Michel Galabru would eavesdrop a conversation revealing that they were looking for such a cast and a few time later, he got the offer. His career was launched as well. And so was the team made, with Louis de Funès as iconic Ludovic Cruchot and Galabru as Adjutant Gerber. The masterstroke of the script, where De Funès was involved, was to make Galabru the superior.
So there's a very interesting opening in the Alps region where we see Cruchot operating with some cattle thief and then getting a letter of promotion. The opening is full of comical moments but it's the choice of monochrome shooting that creates the exhilarating feeling when it jumps to color and to the catchy music of "Do You Saint Tropez", so typical of French youth passion for American music.
This transition is literally De Funès career in microcosm, from the black and white little roles to the thundering and joyful sixties. And his arrival at Saint Tropez with his daughter Nicole (Genevieve Gard, who sings the song) is actually one of the most pivotal moment of comedic and French popular cinema. It's not just about De Funès but popular cinema had just stolen the thunder from snobbish New Wave directors. And that feels good, too.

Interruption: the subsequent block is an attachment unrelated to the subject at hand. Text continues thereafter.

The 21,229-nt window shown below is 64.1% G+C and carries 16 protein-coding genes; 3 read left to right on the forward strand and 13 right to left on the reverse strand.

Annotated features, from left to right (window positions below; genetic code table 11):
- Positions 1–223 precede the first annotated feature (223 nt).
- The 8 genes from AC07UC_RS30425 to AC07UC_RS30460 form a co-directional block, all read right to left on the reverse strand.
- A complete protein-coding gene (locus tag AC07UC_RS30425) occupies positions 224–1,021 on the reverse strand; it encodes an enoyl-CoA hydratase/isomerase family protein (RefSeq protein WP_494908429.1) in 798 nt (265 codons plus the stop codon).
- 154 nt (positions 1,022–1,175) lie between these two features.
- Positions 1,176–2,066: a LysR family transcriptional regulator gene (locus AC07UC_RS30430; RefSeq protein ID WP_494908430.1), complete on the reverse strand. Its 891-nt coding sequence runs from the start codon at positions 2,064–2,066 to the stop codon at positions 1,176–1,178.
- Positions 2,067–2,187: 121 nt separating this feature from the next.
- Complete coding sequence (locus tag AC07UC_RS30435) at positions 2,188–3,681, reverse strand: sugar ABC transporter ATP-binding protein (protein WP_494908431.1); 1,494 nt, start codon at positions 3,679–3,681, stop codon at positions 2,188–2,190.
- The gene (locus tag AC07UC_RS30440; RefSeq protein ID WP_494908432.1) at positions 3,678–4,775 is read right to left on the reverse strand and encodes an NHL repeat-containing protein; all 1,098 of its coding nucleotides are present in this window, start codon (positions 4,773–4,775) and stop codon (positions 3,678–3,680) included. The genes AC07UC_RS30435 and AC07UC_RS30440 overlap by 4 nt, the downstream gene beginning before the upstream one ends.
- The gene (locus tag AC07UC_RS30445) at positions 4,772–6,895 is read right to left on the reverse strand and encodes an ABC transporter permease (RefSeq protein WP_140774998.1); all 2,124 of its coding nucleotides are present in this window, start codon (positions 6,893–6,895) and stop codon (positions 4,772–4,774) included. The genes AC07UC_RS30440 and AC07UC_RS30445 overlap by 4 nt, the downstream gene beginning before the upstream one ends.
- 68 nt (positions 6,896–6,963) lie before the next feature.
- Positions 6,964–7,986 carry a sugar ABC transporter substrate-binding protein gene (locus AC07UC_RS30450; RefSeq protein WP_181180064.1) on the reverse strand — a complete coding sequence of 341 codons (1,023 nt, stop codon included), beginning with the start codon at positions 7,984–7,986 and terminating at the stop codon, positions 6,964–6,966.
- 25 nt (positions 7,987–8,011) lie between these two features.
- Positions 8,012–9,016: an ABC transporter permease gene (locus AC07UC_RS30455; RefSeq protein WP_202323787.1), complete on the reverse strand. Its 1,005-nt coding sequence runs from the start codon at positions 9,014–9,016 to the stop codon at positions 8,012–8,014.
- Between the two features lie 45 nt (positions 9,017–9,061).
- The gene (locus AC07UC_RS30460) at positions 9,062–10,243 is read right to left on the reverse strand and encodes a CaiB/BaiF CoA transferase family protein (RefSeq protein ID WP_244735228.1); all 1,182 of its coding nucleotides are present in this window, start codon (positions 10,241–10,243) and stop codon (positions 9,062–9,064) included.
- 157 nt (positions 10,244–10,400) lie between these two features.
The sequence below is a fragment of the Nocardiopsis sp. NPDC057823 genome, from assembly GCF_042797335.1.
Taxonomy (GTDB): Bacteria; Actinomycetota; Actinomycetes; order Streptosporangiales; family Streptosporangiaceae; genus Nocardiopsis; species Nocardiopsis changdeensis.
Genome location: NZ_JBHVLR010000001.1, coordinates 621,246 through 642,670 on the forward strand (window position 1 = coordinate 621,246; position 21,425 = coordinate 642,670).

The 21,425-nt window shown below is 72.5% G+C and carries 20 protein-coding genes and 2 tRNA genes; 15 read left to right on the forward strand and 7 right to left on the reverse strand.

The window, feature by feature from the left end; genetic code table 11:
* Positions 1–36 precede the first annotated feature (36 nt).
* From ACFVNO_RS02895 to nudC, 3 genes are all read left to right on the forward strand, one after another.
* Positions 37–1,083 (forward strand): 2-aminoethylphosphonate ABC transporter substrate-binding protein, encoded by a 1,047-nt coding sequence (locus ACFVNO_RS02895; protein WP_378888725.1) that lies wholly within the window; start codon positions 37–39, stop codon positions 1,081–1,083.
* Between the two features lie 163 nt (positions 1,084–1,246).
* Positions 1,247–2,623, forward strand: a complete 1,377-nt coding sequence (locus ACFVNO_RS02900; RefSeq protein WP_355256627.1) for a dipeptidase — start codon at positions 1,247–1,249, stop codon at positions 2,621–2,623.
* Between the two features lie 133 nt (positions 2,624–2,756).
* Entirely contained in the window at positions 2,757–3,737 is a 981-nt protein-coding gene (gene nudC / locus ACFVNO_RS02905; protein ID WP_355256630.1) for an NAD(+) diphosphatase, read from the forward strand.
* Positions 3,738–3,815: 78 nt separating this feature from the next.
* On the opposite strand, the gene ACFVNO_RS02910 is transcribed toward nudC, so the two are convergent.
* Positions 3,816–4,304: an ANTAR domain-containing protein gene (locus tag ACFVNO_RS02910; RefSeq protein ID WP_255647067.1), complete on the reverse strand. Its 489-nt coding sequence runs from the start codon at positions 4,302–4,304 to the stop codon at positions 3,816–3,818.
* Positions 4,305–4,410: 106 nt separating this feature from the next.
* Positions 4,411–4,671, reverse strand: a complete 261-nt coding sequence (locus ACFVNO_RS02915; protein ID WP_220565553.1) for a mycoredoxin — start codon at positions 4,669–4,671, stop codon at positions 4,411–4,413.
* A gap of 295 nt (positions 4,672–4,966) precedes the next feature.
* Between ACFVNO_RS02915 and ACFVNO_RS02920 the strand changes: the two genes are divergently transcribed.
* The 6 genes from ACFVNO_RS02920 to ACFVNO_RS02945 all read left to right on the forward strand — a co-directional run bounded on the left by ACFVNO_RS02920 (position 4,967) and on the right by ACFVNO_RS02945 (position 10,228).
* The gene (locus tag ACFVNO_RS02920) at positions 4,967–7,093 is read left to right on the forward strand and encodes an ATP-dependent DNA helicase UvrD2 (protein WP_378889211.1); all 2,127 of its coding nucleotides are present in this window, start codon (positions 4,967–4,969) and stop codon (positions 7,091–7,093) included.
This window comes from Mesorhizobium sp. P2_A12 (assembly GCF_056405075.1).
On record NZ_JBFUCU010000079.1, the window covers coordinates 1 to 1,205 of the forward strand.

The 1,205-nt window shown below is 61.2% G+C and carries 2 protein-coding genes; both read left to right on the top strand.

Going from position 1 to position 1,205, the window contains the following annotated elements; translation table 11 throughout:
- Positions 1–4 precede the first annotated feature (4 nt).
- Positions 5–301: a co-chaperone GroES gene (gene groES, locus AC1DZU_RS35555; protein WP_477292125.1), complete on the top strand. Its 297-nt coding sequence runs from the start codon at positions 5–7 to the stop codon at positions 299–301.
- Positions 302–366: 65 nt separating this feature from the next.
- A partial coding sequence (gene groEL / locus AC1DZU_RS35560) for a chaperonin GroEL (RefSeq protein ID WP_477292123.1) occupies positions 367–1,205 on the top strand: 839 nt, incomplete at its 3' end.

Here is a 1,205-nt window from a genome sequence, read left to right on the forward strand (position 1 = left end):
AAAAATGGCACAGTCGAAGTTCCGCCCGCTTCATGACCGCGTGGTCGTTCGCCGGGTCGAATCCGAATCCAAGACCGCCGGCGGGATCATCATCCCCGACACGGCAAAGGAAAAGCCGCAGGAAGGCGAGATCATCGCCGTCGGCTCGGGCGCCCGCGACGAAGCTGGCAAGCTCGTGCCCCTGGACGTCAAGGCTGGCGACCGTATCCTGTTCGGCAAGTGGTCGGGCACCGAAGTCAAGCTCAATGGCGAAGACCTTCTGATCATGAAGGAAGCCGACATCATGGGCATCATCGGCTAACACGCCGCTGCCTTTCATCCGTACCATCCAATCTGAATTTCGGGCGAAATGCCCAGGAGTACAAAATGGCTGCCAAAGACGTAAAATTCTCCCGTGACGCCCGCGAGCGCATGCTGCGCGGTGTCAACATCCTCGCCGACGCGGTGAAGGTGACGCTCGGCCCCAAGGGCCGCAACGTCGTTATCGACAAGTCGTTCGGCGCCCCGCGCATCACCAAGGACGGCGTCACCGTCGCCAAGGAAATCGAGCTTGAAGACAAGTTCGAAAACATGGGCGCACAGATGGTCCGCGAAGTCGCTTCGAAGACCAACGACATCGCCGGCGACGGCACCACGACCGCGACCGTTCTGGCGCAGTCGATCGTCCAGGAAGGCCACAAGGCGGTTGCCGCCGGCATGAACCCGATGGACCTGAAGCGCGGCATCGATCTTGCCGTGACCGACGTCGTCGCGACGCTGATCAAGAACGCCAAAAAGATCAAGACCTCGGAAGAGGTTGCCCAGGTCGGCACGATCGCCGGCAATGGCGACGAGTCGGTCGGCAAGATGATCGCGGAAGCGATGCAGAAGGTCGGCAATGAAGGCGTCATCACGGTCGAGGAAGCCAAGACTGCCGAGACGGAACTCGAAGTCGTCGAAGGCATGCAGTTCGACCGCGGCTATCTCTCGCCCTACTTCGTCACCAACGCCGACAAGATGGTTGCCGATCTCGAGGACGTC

But there's more in casting De Funès as the newcomer and not the highest ranked, it allows him to plays what would become his most famous shtick: authoritarian and overzealous with the subordinates ("look at me in the eyes", with the pointing fingers was his first catchphrase) and honey-mouthed with the superior. The interaction between the gendarmes are some of the film's greatest moments, and they work so well, you actually don't wait for a plot to spoil these moments.
And yet the plot involving the nudist camp is actually very well done and contribute to some of the film's best moments when Cruchot improvises himself a drill sergeant instructor and when for the first time, the catchy theme of the Gendarme march composed by Raymond Lefebvre is played, the tune echoes the iconic Colonel Bogey March and became a standard of French cinema.
Many elements from the movies would be used in the later sequels, the relationships between Gerber and Cruchot, their challenging authority moments, the crazy driving nun, the march, but they all carry a special charm for the simple reason than we're watching them for the first time and because this is De Funès finally being given his leading role and being at the top of his game. In the context of the film, it's fresh and original.
Although I conceded it suffers from the usual De Funès syndrome where the second half is less interesting than the first. Still, this a real product of its time, it has De Funès, it has baby boomers, it has twist, it has St Tropez, and even a nod to Général De Gaulle at the end, it is one of the most emblematic movies of the 60's with one of the most emblematic actors, and for all the budget it took, it was the most successful movie of the year with more than 7 million viewers, not bad?